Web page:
The best relationships in my life are those founded upon the principle of debate.
June 21, 2009
Posted by Ankit at 4:36 AM
May 30, 2009
It might be weird that the first place I learned about semantics was in my chemistry class of all places, but it created a bit of a domino effect where I thought a lot about how I say things and what exactly I say. I'm not talking rhetoric or aestheticizing my language, but rather, how I use my words in day-to-day conversation.
Simply by changing your habitual vocabulary, you can instantaneously change how you think, how you feel, and how you live.
- Tony Robbins
Posted by Ankit at 2:02 PM
May 26, 2009
Success is going from failure to failure without loss of enthusiasm.- Winston Churchill
Posted by Ankit at 1:00 PM
May 25, 2009
As humans, we are blessed with so many different things, and most of them are rooted in our ability to think and express ourselves. Think about it -- that's why we're (unfortunately or not, depending on how you look at it) as high up on the food chain as we are. Livestock can't express themselves the way we can, and that's why it's "okay" to eat them. Primates are close, but they don't have coherent languages the way we do (they could whoop our butts though, and that's why we don't eat them). Simply put, we should be grateful for our ability to express.
Posted by Ankit at 11:10 AM
May 20, 2009
Yesterday, I was called "Captain Obvious" after pointing something out. Sometimes, things become so ingrained in our nature and obvious to us that we don't think about the intricacies behind them. One of these things is what we do with ourselves on a daily basis -- the people you listen to, the ideas you make yourself permeable to, the things you naturally say to people.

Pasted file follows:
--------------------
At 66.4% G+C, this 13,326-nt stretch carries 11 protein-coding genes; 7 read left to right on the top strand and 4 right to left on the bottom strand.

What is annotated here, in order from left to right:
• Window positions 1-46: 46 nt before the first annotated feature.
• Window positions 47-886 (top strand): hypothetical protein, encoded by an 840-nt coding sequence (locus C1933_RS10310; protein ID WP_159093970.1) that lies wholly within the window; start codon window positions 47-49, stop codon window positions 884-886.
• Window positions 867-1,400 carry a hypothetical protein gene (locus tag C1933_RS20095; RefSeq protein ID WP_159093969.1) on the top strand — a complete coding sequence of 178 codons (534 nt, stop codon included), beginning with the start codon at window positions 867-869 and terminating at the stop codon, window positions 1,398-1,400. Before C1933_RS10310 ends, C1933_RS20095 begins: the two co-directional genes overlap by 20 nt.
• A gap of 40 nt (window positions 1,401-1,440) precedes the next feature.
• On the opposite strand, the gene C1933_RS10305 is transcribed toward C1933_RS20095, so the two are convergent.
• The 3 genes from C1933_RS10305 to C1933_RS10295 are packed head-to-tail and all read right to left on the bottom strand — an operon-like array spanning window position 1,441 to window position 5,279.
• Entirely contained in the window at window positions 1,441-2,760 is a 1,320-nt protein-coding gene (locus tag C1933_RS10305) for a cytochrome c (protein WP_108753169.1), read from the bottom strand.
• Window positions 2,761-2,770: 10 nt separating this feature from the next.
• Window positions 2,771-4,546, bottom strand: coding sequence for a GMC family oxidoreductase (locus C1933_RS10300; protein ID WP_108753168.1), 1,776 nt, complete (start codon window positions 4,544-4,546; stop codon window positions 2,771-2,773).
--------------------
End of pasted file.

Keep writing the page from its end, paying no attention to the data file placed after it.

- Friendships I found myself in that yielded nothing but pointless, gossip/drama-filled conversations
- Foods that I ate just to put something in my mouth (get your minds out of the gutter)
- TV shows I watched that I did just to feast my eyes on something
- Classes in school that I didn't really extract much from
- My poking fun at people around me for little things (really, just displays of my own insecurities)
- Things I'd buy and not use and later realize that some material things only last so long (read: a few minutes, an hour tops)
Posted by Ankit at 12:04 PM
May 18, 2009
One of the best things about the world today is that you can pretty much do ANYTHING, and I kind of just realized that this weekend. So many times I notice, both in myself and in others, that when we're exposed to new experiences, we respond something like, "Oh my gosh! That's so cool! I would love to try that some time!"
- Try Bikram yoga (or any type of yoga, for that matter)
- Do a charity walk
- Raise money for something meaningful
- Go to a sports event (if you're going to do it once, make it excellent -- try the US Open [golf or tennis], the Olympics [how often are the Olympics ever going to be within 1000 miles of you? Make an effort], the Superbowl, or something of equal magnitude)
- Meet someone random and do something they want to do within the first three hours of the encounter
- Go to a botanic garden
- Go somewhere scenic and be a photographer for a day
- Buy front-row tickets to a concert and really rock out/sing along like you mean it
- Listen to some classic rock music
- Go rock climbing
- Run a local race (whether it be a 5K, 10K, or a marathon -- whatever suits you)
- Go skydiving
- Go hiking
- Be in a movie (even if you're just that guy crossing the street in the background)
- Tell the truth
- Plant something
- Write a letter to a politician or celebrity
- Handwrite a letter of appreciation to someone who's really made a mark on your life
- Learn how to dance (even if it's just the basics)
- Play around at the foot of a waterfall
- Sleep outdoors
- Go pedal-boating
- Build something with your own two hands
- Speak to a telemarketer. Seriously.
- Go to a driving range
- Learn how to ski
- Keep a journal for a full month of your life. Update daily.
- Act carelessly, in a "childish" manner for a full day.
- Smile in the face of humiliation